Investing

1 Stock To Buy, 1 To Dump When Markets Open: Fortinet, Robinhood

Stocks on Wall Street ended higher on Friday, with the benchmark closing at a new record peak as markets shrugged off the monthly CPI print showing the since 1982.

S&P 500 Daily Chart

This coming week is expected to be busier than usual with all eyes on Wednesday’s Federal Reserve . The US central bank is set to a speedier rate of tapering of its bond-buying program, and signal that it expects to start hiking interest rates in 2022.

In addition to the Fed, there is also important economic data this week, including the latest US  and reports, as well as another batch of from companies like Adobe (NASDAQ:), FedEx (NYSE:), and Rivian Automotive (NASDAQ:).

Regardless of which direction the market goes, below we highlight one stock likely to be in demand and another which could see further downside. 

Remember though, our timeframe is just for the upcoming week.

Stock To Buy: Fortinet 

Fortinet (NASDAQ:) will be in focus this week, as shares of the cybersecurity specialist will be added to the key as part of its annual reconstitution.

The Sunnyvale, California-based company will join the key tech benchmark—which tracks a basket of the 100 largest, most actively traded US companies listed on the —after the close on Friday, Dec. 17.

In general, stocks making the jump to the closely followed index usually benefit from increased liquidity and greater interest from individual and institutional investors. According to a study by NASDAQ based on the analysis of NASDAQ 100 additions from 2010 to 2020, stocks tend to outperform the broader market from five days pre-announcement to post-index inclusion.

That should bode well for shares of the high-flying, cloud-based information security firm, which develops and sells cybersecurity solutions, such as physical firewalls, antivirus software, intrusion prevention systems and endpoint security components.

FTNT Daily Chart

FTNT, which started the year at $148.53 and soared all the way to an all-time peak of $355.35 on Nov. 8, ended Friday’s session at $332.63. At current levels, the cybersecurity company has a market cap of roughly $54.4 billion.

Fortinet has prospered this year amid robust demand for its products and services as the COVID-19 pandemic and the shift to the work-from-home environment sped up enterprise digitization trends.

Year-to-date, shares of the fast-growing tech firm have gained almost 124%, easily outpacing the comparable returns of both the S&P 500 and the NASDAQ over the same timeframe.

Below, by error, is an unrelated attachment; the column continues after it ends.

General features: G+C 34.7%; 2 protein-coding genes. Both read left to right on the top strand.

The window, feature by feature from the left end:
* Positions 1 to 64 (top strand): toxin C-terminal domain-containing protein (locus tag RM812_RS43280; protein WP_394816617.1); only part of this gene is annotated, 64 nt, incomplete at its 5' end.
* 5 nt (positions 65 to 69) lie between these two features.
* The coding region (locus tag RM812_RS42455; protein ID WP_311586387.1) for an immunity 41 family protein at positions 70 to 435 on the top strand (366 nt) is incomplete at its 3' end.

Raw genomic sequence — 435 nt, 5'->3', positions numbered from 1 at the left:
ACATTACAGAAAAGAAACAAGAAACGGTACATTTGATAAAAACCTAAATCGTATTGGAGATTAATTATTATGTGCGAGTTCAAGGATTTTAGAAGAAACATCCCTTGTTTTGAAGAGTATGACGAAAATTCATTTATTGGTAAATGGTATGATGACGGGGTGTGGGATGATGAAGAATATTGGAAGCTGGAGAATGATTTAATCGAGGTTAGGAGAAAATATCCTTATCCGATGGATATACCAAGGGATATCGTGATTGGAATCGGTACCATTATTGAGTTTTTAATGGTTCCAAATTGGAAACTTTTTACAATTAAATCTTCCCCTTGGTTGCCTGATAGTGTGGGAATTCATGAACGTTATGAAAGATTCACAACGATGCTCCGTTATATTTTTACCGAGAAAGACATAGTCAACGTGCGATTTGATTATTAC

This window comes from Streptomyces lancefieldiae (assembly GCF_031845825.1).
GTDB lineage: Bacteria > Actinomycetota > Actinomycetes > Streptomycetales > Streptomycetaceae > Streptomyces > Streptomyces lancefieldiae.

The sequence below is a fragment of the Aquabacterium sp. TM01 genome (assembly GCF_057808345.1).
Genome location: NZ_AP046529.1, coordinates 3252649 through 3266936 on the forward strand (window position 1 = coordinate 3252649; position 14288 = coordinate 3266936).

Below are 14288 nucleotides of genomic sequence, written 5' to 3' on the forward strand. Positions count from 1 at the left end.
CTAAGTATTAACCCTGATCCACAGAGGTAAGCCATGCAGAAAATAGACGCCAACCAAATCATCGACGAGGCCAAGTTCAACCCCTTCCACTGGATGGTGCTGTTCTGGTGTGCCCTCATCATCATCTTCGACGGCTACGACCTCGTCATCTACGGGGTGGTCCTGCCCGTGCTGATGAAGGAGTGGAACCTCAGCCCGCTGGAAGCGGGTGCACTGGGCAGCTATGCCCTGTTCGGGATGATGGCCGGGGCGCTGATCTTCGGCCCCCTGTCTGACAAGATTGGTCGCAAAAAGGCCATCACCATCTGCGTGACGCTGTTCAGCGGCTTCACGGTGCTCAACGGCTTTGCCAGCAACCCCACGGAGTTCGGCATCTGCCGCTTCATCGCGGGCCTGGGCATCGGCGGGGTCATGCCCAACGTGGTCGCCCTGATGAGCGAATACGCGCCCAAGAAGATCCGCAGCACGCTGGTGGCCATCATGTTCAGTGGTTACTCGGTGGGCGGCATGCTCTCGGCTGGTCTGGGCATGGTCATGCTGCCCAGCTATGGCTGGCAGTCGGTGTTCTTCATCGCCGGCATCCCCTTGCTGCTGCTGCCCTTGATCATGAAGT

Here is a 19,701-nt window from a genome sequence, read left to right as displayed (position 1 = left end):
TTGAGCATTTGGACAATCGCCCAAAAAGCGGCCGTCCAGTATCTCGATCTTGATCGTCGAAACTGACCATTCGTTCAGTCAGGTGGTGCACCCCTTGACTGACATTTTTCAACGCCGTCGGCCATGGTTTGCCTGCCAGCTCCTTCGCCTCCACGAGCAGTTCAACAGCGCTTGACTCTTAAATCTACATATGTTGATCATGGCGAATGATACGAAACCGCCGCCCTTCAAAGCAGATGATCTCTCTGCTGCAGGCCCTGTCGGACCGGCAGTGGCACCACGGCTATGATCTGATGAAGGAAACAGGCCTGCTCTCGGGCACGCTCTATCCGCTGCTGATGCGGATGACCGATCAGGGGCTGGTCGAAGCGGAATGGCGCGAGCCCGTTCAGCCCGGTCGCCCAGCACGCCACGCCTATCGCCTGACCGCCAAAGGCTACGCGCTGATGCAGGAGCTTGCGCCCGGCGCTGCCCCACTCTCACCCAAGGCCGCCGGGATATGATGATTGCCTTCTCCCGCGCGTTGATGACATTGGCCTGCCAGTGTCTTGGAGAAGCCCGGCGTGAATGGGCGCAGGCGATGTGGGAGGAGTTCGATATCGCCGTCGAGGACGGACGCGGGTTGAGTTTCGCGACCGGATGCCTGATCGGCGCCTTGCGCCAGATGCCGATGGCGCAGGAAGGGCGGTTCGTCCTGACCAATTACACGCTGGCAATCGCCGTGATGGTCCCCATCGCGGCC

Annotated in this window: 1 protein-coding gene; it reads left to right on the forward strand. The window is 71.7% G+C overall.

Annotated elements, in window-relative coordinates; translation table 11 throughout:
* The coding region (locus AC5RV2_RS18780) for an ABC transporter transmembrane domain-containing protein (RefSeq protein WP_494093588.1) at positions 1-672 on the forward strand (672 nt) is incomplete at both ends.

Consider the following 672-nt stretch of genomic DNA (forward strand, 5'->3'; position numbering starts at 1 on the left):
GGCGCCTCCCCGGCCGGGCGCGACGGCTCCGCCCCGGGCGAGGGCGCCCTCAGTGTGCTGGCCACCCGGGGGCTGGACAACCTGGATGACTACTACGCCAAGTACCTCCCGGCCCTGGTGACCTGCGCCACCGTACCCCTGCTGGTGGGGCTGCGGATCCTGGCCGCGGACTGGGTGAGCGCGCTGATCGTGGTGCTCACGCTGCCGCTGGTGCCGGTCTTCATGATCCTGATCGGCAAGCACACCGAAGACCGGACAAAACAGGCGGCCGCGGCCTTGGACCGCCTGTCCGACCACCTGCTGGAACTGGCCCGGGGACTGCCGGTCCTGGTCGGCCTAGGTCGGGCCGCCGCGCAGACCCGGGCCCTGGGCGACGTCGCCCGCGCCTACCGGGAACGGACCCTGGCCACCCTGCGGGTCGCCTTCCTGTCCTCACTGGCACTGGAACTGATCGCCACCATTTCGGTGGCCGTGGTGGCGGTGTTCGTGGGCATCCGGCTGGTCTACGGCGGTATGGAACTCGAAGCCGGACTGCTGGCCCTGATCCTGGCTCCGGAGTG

Stock To Dump: Robinhood Markets

With the Fed preparing to tighten monetary policy more aggressively than previously thought, unprofitable technology companies such as Robinhood Markets (NASDAQ:) look set for further losses. In addition, HOOD shares are also expected to suffer a challenging week as investors continue to worry over the negative impact of several factors racking the popular stock trading app.

In general, expectations of less dovish Fed policy tend to weigh more heavily on high-growth tech stocks with lofty valuations, as it threatens to erode the value of their longer-term cash flows.

HOOD Daily Chart

HOOD, which started trading on the New York Stock Exchange at $38 following the company’s much-hyped IPO in late July, ended Friday’s session at a record low of $20.13, more than 75% below its all-time high of $84.12 touched on Aug. 4. At current levels, the Menlo Park, California-based stock market-trading platform has a market cap of $17.3 billion.

In a sign of how bad Robinhood’s business has fared in recent months, the financial services company reported disappointing financial results in late October, amid lower retail trading activity and as crypto trading declined.

It also provided weak guidance and warned that many of the negative factors that impacted Q3 results, such as seasonal headwinds and lower retail trading activity, may persist into year-end.

Adding to the downbeat sentiment, the company advised in October that potential SEC intervention in a payment arrangement between brokerages and trading firms—known as ‘Payment For Order Flow’ (PFOF)—could pose risks to its core business.


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